As Murphy’s lifeless body is wheeled through a hospital corridor we witness the pronouncement of his death through Murphy’s POV. The tubes and harsh lights visible in the shot accompanied with the closeness of the men attempting to resuscitate Murphy create a claustrophobic and dire atmosphere. When the medical staff use the defibrillator on Murphy, we hear the jolt of electricity and cut to Murphy, eyes glazed and wide open, jolting along with it. The marriage of what we hear and what we see here magnifies the impact of it, creating an impression that the viewer can almost feel the shock themselves. Inserted in this sequence is a shot of Murphy’s wife and son standing outside his home, waving goodbye and smiling, and the camera pulls back from them at a rapid pace signifying the death of what makes Murphy human; his memories, emotions and personality. The medical staff verify Murphy’s death, the screen fades to black, a moment of stillness, and then the film seems to boot up like a computer, the POV now noticeably different. There seems to be an overlay with scan-lines and green text, like a computer system. It is through this difference that the change from Murphy to RoboCop is evident. We see engineers testing his vision, hearing, and other capabilities and see these functions represented graphically on screen such as soundwaves modulating what he is hearing, and a textual representation of the “program” that is being used, e.g. “Voice/Stress”. All of this serves to emphasise the now mechanical nature of our protagonist and his change from Murphy to RoboCop, but also allows the audience to feel the life in these interactions as we experience them in the same way that RoboCop would, all from his POV, which somewhat paradoxically makes him seem somewhat more alive and present for the audience, rather than just the object or property that Omni Consumer Products now views him as.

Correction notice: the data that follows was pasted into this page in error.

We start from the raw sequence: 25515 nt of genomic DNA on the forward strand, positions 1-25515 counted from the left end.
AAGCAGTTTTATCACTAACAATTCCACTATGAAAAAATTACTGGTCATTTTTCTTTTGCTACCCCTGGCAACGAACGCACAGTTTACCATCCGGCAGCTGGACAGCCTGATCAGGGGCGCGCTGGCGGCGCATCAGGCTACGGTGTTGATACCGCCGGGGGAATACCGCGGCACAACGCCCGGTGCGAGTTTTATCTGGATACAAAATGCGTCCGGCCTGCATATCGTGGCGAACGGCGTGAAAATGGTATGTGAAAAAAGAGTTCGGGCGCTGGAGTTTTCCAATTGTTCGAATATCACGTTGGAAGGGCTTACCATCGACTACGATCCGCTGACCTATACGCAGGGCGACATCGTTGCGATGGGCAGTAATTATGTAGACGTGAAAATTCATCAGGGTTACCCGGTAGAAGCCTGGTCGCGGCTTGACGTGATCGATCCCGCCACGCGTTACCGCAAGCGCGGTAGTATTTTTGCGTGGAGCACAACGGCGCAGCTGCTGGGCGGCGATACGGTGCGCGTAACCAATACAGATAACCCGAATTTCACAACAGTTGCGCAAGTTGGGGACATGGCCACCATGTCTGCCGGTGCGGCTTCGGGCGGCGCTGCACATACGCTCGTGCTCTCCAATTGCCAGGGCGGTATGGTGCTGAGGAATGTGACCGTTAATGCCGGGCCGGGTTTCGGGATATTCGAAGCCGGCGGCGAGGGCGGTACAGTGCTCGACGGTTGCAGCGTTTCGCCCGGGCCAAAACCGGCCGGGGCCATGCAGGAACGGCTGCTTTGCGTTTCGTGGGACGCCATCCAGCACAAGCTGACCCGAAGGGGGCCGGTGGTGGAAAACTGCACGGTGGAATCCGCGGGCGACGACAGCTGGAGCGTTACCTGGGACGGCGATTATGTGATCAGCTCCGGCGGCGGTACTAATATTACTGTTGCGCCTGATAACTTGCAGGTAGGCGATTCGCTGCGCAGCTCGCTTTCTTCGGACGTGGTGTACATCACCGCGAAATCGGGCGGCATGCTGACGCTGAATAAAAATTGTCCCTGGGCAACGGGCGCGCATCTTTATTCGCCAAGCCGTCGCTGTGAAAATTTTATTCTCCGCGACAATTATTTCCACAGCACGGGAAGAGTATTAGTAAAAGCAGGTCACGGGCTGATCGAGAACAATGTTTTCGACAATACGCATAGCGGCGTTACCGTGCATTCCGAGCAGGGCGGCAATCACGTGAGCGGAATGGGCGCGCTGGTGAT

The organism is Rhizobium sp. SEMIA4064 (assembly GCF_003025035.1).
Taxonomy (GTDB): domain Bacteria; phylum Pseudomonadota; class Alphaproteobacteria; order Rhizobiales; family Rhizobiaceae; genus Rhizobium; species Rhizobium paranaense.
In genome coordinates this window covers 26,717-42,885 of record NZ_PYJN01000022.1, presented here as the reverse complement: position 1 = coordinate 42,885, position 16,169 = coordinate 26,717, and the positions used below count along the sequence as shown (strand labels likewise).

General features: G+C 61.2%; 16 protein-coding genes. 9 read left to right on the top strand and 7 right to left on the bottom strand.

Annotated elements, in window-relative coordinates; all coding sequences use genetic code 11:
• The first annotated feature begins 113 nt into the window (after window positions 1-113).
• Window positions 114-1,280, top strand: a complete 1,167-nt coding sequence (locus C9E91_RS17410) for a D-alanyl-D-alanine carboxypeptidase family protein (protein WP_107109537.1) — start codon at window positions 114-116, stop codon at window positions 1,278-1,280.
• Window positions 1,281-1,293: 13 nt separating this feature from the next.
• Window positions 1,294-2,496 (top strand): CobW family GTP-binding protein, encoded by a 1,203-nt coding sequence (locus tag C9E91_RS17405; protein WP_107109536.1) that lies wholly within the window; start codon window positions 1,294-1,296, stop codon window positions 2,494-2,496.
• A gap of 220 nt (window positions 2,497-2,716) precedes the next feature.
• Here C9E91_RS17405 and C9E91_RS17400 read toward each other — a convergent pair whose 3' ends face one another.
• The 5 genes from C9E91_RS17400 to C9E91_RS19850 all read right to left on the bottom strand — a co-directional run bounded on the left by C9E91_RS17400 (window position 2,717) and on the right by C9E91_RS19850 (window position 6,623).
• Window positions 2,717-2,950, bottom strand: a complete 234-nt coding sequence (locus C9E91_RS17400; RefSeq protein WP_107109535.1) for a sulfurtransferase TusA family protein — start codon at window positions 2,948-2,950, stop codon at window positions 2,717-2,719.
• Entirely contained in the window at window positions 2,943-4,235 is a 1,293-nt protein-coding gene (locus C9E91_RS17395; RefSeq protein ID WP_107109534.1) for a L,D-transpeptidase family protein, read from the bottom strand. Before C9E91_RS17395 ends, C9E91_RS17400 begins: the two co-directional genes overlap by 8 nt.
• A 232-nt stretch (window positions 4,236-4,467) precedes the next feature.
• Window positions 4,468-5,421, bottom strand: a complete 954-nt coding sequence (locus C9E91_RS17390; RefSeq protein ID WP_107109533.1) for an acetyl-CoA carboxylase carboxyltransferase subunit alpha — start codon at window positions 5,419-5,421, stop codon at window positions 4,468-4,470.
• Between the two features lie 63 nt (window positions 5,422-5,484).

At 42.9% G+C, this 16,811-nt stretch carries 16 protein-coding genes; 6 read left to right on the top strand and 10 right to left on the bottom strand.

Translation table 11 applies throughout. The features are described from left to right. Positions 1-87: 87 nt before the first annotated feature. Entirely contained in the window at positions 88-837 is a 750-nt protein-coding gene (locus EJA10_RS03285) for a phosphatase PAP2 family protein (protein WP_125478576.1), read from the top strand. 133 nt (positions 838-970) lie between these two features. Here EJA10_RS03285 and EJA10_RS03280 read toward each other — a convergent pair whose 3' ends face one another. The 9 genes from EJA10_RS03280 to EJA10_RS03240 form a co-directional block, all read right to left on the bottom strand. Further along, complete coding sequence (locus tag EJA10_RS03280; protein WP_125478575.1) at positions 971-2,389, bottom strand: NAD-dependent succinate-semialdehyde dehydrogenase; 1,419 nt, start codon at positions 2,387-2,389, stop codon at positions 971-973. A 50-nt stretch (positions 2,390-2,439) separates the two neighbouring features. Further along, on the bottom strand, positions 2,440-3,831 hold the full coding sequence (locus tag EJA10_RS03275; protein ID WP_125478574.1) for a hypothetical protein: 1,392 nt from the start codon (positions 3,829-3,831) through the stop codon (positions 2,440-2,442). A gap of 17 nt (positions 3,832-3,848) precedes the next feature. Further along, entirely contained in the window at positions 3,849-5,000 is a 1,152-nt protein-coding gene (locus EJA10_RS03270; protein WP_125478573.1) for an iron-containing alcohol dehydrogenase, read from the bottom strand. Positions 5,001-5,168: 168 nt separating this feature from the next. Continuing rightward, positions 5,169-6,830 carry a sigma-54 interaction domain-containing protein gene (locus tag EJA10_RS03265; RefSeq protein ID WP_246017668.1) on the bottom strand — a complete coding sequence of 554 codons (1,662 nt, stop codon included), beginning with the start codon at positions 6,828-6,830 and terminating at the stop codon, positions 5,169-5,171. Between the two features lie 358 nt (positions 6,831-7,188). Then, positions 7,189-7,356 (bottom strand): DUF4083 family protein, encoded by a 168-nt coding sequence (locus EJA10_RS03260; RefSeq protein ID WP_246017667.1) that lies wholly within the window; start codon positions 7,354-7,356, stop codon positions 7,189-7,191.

The film continues in this way, with various scenes establishing RoboCop as different from the usual police officer, with shots of his robotic and unnatural way of walking and accompanying mechanical sounds of his limbs and joints moving, the shooting range scene showing the difference in his weaponry and capabilities, and a series of scenes showing RoboCop thwarting crimes in his own, somewhat impersonal style. At this stage of the film, it seems RoboCop has lost his humanity with even his voice seeming more robotic in pitch, tone and delivery. He seems not much more than a machine designed to fight crime, only stopping to recharge in a specially constructed chair and consume a nutrient paste (‘It tastes like baby food!’). Even at this stage however traces of Murphy still remain, such as the signature spin of his pistol before holstering it, in some of the phrases he uses and in his style of driving, but these seem buried deep in whatever subconscious that still remains in the brain contained within RoboCop. His old partner on the force Lewis (Nancy Allen) recognises these behaviours and comes to believe Murphy is still alive through RoboCop.